Catherine de’ Medici (1519-1589) – Queen of France and Duchess of Brittany; patron of the arts; the most powerful woman in 16th century Europe.

Mary Stuart, Queen of Scots (1542-1587) – Queen of Scotland and France; one of the most famous figures in Scottish and English history.

Artemisia Gentileschi (1593-1653) – Italian Baroque painter and first woman accepted into the Florentine Academy of Fine Arts.

Elena Cornaro Piscopia (1646-1684) – Italian mathematician and first woman to receive a doctoral degree from a university.

Laura Bassi (1711-1778) – Italian scientist and first woman professor to be appointed at a European university; called the “Walking Polyglot”.

Maria Gaetana Agnesi (1718-1799) – Italian mathematician and philosopher; first woman to write a mathematics textbook; first woman appointed as a Mathematics Professor at a Catholic University.

Divine Worship, the liturgy of the Ordinariate, produces many gifts for the faithful, such as the restoration of pre-Lent. Today it brings forth another fruit via the re-introduction of this fifth Sunday in Lent being kept as “Passion Sunday”. A day on which the images in church are veiled, the church muted. The readings at Mass are now leading, beyond doubt, to the horrors of Good Friday. The trap is set and our Lord goes willing towards his death. Our thoughts are also turned, via collects, tracts and readings, towards our need for redemption from sin.

Within the Novus Ordo Passion Sunday has switched, rather confusingly, to Palm Sunday. It is confusing not only because Palm Sunday has a charism all of its own, and a conflation of the two makes things rather vague, but because many of the customs of Passion Sunday nevertheless remain. It is still permitted to veil  statues and crucifixes. You can still hear Psalm 42 as the Introit. “Judge me, O God, and distinguish my cause from the nation that is not holy: deliver me from the unjust and deceitful man: for thou art my God and my strength…” It seems strange then that Passion Sunday was toned down as I see little justification or benefit for it. Perhaps one of our able readers can explain?

At St. Anselm’s it obviously makes sense to robustly restore Passion Sunday and its customs at all of our services. One would look daft veiling and unveiling images between services! Mass is at 8am, 9:15am and 11am. Stations of the Cross 6:30pm. Only one more week until Holy Week is here…

The readings at Mass yesterday struck me as particularly apposite. The more things change, as regards human nature and faith, the more they stay the same…

The first reading was Exodus 32: 7-14. Moses is pleading with God who is angered by man’s ingratitude. Having led his people by miracle and grace out of slavery in Egypt they have been “quick to leave the way I marked out for them; they have made themselves a calf and have worshipped it” The people had apostatised and happily disobeyed his command.

The Gospel was John 5: 31-47. Jesus lambasting the religious leadership for claiming to speak for God but without ever having heard his voice because his word found no home in them. They refused to accept him, who was divine, yet were quick to accept the things of this world. “How can you believe, who receive glory from one another and do not seek glory that comes from God?”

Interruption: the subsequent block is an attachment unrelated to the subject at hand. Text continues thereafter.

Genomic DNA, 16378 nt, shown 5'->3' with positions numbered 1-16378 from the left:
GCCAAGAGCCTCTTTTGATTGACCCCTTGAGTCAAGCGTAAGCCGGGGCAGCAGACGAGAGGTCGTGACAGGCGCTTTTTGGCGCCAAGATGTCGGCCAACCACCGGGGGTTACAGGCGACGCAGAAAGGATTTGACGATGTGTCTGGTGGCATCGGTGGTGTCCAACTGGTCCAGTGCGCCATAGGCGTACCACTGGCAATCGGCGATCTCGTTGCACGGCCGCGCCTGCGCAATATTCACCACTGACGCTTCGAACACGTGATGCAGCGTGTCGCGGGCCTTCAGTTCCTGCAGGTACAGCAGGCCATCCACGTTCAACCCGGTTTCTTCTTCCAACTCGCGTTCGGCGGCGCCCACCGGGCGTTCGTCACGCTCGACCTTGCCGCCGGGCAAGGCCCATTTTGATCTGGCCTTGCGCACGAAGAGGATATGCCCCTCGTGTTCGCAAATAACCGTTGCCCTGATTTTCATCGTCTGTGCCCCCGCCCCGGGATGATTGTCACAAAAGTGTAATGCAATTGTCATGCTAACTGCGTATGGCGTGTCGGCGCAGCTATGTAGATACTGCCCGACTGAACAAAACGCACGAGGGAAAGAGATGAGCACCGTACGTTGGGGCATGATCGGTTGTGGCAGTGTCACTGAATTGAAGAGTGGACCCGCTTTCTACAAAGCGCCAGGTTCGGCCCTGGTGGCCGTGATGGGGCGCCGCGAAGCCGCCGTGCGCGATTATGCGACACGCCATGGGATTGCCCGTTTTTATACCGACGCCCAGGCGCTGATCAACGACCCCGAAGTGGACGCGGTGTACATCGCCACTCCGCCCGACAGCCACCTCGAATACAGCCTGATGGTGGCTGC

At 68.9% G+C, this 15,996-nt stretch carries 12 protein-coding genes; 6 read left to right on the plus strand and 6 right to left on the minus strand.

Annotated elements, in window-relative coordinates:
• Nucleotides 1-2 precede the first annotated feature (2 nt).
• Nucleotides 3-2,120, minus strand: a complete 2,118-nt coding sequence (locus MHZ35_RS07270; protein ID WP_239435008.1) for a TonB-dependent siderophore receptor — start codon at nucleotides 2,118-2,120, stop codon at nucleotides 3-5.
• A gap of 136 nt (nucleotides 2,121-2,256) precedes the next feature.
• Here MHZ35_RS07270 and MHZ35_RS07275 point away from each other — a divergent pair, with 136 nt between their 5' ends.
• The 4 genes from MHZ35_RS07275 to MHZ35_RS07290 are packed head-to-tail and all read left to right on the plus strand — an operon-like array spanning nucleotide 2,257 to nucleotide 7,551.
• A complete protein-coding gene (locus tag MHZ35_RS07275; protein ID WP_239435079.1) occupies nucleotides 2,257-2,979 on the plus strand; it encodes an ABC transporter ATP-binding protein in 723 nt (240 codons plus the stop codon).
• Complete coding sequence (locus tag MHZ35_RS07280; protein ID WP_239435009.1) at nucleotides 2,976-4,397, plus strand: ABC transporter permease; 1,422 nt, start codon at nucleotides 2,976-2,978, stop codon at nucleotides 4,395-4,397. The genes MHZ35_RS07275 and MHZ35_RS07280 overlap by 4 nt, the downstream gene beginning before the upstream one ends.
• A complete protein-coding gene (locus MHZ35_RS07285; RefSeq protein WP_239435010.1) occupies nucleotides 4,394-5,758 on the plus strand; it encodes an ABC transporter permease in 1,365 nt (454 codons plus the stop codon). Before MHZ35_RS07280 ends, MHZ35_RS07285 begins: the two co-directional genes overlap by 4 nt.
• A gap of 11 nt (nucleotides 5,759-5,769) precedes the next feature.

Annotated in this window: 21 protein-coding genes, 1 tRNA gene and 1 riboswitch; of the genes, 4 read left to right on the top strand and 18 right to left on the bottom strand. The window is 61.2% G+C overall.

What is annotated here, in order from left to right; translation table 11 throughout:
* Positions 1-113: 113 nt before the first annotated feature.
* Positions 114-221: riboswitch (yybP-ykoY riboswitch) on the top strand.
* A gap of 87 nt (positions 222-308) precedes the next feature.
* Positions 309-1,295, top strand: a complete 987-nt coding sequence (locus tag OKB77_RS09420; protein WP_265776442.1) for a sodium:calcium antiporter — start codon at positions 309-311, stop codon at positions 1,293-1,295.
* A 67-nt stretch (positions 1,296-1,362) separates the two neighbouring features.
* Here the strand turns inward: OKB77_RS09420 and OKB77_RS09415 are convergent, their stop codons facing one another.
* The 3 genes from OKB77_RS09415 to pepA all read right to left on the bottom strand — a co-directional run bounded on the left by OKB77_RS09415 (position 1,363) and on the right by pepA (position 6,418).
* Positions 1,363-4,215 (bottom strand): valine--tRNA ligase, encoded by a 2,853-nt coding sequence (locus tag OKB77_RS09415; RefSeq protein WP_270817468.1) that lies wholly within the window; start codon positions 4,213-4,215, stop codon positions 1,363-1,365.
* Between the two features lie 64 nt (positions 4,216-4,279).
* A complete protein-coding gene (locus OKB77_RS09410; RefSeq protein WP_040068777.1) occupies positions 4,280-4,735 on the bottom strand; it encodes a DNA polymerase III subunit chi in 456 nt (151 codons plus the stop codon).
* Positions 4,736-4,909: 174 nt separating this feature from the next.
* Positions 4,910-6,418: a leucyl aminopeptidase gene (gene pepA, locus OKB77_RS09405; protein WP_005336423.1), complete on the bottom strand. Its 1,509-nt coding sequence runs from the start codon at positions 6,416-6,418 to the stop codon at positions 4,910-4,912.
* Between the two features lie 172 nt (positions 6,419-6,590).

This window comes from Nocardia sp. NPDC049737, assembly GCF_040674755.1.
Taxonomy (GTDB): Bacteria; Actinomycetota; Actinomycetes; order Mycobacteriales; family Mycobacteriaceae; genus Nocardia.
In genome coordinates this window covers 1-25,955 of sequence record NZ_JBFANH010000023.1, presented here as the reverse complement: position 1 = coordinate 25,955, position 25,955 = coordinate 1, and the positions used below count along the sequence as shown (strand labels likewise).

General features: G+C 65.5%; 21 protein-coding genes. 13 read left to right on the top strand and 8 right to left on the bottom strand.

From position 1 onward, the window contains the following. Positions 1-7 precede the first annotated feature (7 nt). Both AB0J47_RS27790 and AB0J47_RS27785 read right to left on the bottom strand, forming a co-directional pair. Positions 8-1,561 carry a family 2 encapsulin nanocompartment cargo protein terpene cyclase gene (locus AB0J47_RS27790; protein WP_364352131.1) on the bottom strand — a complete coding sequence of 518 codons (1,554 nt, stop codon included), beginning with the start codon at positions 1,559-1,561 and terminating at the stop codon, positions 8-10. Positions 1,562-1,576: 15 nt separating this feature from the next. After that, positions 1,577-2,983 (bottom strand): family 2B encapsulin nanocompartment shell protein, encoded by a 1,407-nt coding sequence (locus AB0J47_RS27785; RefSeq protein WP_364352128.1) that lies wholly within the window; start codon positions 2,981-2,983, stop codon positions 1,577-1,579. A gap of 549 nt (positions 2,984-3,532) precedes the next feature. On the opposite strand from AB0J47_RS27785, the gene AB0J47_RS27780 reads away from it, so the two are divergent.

A surface reading might encourage us to distance ourselves from such texts. Being neither Jewish leaders nor worshippers of calves we might assume the words are not addressed to us. Nothing could be further from the truth.

For many still worship the golden calf. Seeking material gain over spiritual truth at every turn in life. Success measured in pound sterling, hedonism and self gratification. Meanwhile historic faith, that which gifted this nation its culture and identity, is rejected and despised. A rebellion so pronounced that today we even deny our God given identity. Biological truth is ignored as people claim the right to be whatever the heart desires! A triumph of sentiment over reason.

And our leadership, at its worst, is reminiscent to that of Jesus’ day. We too are often failed by worldly prelates who seek favour in this world not the next. Who claim the name of Christ but whose actions suggest his word finds no home in them. In Jesus day faith had grown rotten to its core. Those who governed did so like a brood of vipers, self assured but unable to recognise God when he stood before them! How like some of our own. Hence the terrible scandals involving money and sex at the Vatican, hence the widespread apostasy in the West. Religious leaders refusing to speak for the faith, surrendering scriptural teaching to the prevailing culture and especially, it seems, the conclusions of the sexual revolution.

Lent is for recognising that God is not a benign fluffy deity who delights in whatever you desire. The self is not centre of the universe. Lent is for repentance, penance and amendment of life, when those who proved “quick to leave the way” are encouraged to use mortification and self denial to correct steps. It is a time to burn the golden calf in life and consider where our fidelity belongs in truth.

Are we  serving the God we claim to love? Or do we delude ourselves and the truth is not in us? Who do we serve? God, the world or self?

Pat, a member of our congregation and a local decorator, gave up his time this week to paint our sanctuary following the installation of the new stained glass window. He has done a magnificent job and I know the whole congregation will want to thank him. He is certainly top of my Christmas card list…shame I don’t send them!

This morning, as I was placing ecclesial furniture back in its rightful place, the electrician arrived to install an external light to illuminate the window when dark outside. This brings an end to the current phase of work before we set about the final piece of the jigsaw- a renovation of church lighting which is desperately needed as none of it is currently fit for purpose.

A massive THANK YOU to everyone who has offered gifts and help thus far. What a great difference it has made from when it all began…